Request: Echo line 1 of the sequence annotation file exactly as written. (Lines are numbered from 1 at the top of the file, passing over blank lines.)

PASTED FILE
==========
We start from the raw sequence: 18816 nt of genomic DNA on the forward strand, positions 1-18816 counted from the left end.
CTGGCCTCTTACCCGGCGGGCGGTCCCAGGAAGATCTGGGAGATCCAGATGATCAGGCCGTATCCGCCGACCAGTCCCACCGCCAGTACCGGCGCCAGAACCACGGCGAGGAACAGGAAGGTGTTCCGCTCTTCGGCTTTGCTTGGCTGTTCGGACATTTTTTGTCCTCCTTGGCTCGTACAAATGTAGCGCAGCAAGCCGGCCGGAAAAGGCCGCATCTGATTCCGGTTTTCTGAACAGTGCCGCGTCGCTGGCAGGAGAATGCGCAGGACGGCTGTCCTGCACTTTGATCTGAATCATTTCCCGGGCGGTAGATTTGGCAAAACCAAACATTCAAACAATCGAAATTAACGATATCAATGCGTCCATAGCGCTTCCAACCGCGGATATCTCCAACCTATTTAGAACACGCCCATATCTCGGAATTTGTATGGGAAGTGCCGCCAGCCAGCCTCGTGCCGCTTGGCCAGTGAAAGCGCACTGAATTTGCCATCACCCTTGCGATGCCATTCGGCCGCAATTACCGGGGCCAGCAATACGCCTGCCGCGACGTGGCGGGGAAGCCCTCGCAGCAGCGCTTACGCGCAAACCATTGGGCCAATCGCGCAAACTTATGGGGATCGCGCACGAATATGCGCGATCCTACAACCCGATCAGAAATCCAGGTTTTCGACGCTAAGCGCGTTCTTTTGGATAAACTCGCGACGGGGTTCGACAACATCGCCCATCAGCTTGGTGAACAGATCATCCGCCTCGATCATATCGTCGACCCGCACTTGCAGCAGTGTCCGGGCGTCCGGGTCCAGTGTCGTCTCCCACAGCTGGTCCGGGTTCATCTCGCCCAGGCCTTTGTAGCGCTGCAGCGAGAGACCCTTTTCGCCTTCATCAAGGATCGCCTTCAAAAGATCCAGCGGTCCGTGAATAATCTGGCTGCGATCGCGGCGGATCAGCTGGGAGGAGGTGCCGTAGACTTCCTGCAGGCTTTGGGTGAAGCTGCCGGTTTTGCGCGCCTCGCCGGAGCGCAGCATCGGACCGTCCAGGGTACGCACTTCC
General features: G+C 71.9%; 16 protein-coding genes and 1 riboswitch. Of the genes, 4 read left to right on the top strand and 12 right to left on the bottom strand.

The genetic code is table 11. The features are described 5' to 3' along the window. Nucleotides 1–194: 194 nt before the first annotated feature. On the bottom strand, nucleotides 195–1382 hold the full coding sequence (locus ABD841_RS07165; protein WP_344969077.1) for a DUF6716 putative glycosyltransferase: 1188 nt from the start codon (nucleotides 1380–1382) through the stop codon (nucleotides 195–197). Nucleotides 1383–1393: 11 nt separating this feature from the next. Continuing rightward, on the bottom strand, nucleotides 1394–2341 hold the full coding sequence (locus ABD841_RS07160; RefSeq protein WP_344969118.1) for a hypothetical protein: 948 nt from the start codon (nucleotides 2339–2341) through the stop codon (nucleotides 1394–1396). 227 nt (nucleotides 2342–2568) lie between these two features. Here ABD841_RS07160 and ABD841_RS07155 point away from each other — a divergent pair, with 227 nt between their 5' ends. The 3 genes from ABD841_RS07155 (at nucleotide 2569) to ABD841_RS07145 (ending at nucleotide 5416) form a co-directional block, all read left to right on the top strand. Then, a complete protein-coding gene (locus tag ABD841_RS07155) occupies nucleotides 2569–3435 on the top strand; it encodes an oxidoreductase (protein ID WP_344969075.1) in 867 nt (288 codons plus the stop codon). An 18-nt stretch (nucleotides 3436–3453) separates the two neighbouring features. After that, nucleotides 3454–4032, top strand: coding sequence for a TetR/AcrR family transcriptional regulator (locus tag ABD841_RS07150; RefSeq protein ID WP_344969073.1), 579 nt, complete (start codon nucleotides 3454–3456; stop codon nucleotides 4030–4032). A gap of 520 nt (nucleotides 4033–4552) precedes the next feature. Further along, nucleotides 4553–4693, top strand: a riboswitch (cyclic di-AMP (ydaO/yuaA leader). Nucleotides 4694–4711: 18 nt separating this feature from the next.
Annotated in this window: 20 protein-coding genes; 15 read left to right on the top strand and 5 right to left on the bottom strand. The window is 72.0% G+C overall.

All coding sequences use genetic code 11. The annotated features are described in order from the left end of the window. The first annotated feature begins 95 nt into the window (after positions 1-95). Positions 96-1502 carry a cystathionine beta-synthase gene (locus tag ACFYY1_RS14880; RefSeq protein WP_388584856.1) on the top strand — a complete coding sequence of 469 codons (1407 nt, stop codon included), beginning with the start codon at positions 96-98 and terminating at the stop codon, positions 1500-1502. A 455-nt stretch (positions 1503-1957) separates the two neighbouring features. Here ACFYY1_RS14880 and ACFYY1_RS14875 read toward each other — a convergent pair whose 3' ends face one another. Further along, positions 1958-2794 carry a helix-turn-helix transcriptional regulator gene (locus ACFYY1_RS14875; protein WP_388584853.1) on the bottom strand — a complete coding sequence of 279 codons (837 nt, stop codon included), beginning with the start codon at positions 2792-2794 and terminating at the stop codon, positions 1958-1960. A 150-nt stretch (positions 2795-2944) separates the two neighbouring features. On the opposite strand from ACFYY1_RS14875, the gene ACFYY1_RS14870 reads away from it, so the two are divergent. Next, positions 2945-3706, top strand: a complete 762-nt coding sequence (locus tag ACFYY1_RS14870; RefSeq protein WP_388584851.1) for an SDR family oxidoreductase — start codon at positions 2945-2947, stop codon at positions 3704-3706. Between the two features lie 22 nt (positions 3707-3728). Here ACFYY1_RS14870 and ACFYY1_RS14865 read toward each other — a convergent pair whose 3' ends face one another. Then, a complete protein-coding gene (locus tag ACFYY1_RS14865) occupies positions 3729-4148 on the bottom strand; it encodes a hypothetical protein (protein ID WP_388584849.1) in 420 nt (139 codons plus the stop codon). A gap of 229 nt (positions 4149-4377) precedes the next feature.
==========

We start from the raw sequence: 18816 nt of genomic DNA on the forward strand, positions 1-18816 counted from the left end.